Jon Koon made his first million at the age of 16, selling Asian auto parts to US television networks, specifically Tim Westwood and Xzibit’s show, Pimp My Ride. He’s also behind the streetwear label that made any cap you might have owned post 1999.
Born and raised in New York City by a Chinese family, Jon calls his upbringing very Western, though his fascination with the world of pimped out cars came from his father’s magazines, which he had shipped over from Hong Kong and Tokyo. “The magazines were the one thing he wanted to keep after moving to New York City,” says Jon. “I saw those cars and loved them and thought I could bring that over to the US.”
It was a successful, but short-lived enterprise. Jon says his love of the street racers waned when people started copying the idea, so, a year into a business degree, he made the transition from car-parts to apparel. Using ties forged with factories in China, Japan and Taiwan, Jon started making high quality brand merch for the hip-pop group, The Diplomats.
“A few months later, I get this call from Jay-Z’s people – I was the only person who could get that quality of apparel over to the US.”
Damon Dash and Jay-Z were launching Rocawear—the street wear brand with annual revenues of US $700 million at the time—and Jon became the sole manufacturer for all of the brand’s headwear. Koon Enterprises still manufacture all the headwear for Rocawear, Honda and even the international wholesaler, Costco.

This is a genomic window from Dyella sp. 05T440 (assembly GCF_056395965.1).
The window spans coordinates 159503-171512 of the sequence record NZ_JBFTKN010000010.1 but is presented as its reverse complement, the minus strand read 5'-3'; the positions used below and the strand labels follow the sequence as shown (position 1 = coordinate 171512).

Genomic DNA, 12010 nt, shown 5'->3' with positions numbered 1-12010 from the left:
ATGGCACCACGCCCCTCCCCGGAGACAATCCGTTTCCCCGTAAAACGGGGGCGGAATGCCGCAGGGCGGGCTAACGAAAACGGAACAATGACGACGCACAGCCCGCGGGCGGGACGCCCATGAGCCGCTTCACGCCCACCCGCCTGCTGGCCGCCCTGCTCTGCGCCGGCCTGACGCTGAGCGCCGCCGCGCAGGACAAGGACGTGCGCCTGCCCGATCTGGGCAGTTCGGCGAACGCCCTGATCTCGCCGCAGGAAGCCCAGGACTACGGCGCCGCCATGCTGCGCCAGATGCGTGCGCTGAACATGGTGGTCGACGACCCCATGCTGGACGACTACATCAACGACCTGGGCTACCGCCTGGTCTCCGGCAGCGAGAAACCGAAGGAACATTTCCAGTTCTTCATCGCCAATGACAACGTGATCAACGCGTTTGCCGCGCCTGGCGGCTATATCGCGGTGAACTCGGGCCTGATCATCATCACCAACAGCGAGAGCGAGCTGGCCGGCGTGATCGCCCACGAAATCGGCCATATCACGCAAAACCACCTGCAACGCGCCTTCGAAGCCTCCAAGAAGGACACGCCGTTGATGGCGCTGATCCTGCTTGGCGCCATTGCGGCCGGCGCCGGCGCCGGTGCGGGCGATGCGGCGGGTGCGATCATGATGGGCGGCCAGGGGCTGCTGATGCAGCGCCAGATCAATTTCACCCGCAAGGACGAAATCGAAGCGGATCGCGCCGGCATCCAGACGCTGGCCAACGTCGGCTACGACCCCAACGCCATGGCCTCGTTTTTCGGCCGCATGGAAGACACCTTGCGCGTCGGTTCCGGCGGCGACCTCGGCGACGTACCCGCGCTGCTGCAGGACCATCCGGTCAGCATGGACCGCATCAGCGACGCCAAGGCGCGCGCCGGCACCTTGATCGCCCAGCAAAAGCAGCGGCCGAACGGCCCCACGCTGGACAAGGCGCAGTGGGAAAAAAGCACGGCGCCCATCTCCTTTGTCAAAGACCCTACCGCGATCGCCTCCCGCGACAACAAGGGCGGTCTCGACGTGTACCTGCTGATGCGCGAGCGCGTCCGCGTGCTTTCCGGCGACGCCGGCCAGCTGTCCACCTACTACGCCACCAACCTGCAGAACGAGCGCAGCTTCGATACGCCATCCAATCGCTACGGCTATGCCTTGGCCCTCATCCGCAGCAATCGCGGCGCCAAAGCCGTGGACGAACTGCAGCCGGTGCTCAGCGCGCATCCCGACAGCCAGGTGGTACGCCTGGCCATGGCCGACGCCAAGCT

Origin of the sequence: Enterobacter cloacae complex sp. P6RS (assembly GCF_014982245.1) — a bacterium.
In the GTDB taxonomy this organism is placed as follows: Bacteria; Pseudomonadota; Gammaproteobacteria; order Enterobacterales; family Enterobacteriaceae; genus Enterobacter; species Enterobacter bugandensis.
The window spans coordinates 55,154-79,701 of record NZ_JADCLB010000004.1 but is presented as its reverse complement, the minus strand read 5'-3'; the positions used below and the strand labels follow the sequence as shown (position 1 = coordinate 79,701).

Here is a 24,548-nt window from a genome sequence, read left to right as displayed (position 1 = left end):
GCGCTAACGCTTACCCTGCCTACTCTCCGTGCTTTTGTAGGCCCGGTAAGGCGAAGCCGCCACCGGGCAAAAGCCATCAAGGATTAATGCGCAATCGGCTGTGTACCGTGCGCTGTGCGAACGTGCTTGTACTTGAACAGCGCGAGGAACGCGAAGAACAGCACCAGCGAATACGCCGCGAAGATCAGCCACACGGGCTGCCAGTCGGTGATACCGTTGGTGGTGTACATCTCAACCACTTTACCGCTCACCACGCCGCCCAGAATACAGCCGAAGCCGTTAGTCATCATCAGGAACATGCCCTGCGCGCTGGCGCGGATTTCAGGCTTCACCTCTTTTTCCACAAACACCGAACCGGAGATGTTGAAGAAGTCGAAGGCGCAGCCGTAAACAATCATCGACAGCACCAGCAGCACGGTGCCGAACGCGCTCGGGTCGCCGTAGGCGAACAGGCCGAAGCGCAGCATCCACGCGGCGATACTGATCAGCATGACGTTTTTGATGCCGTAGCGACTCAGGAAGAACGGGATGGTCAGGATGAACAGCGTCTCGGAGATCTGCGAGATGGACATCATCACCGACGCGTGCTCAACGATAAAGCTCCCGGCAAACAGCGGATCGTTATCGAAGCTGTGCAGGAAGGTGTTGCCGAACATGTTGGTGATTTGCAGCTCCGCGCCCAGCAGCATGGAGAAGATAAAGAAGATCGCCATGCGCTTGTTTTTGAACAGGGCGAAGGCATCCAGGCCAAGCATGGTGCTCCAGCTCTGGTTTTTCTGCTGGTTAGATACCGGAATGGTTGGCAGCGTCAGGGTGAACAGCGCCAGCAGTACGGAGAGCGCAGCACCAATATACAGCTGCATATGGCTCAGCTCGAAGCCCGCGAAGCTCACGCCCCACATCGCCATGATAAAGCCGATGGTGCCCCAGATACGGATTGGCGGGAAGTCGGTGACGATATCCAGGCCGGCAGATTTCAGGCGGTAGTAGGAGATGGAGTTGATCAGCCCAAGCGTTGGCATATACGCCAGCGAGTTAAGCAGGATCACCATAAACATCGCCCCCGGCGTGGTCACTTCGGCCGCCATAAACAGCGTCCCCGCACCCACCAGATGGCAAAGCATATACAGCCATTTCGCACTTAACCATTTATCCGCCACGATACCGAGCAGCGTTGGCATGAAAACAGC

In 2008, Jay-Z sold his 8732 brand to Jon, which he re-launched with the artist Young Jeezy. It went on to become one of the top three selling streetwear brands in the US according to Koon Enterprises, Jon’s holding company, which still owns the label. Yet, despite the success of Young Jeezy 8732, Jon left the US for the luxury fashion houses of northern Italy. “I had a bunch of mentors at the time who said designing for the mass markets was a waste of my talent,” he says. Jon partnered with an Italian designer and launched Domenico Vacca Denim, a ready-to-wear line apparently worn by “everyone from Arnold Schwarzenegger to Al Pacino.”
As Andy Warhol once said, “being good in business is the most fascinating kind of art”
Now 32, Jon runs Private Stock: a high-fashion concept store in Andy Warhol’s former studio – a huge 5,000 square foot space in New York’s SoHo. Downstairs, a white marble koi pond stretches from one side of the store to the other, filled with fifty ornamental Japanese carp. Denim is hung on canvases upstairs, mixed with waterproof cashmere, layered with intricate detail and bracelets lined in tiger-eye stones from Brazil. Private Stock is the upper end of ostentatious luxury, but that’s the point, Jon says: “As Andy Warhol once said, ‘Being good in business is the most fascinating kind of art’,” because you’re definitely an artist, yet you’ll never be recognised for it. The drive to make money has never been apparent to Jon; business was a means to an end: “I was always interested in being a creator. Everything has been about creating these concepts – through importing, manufacturing, or designing.”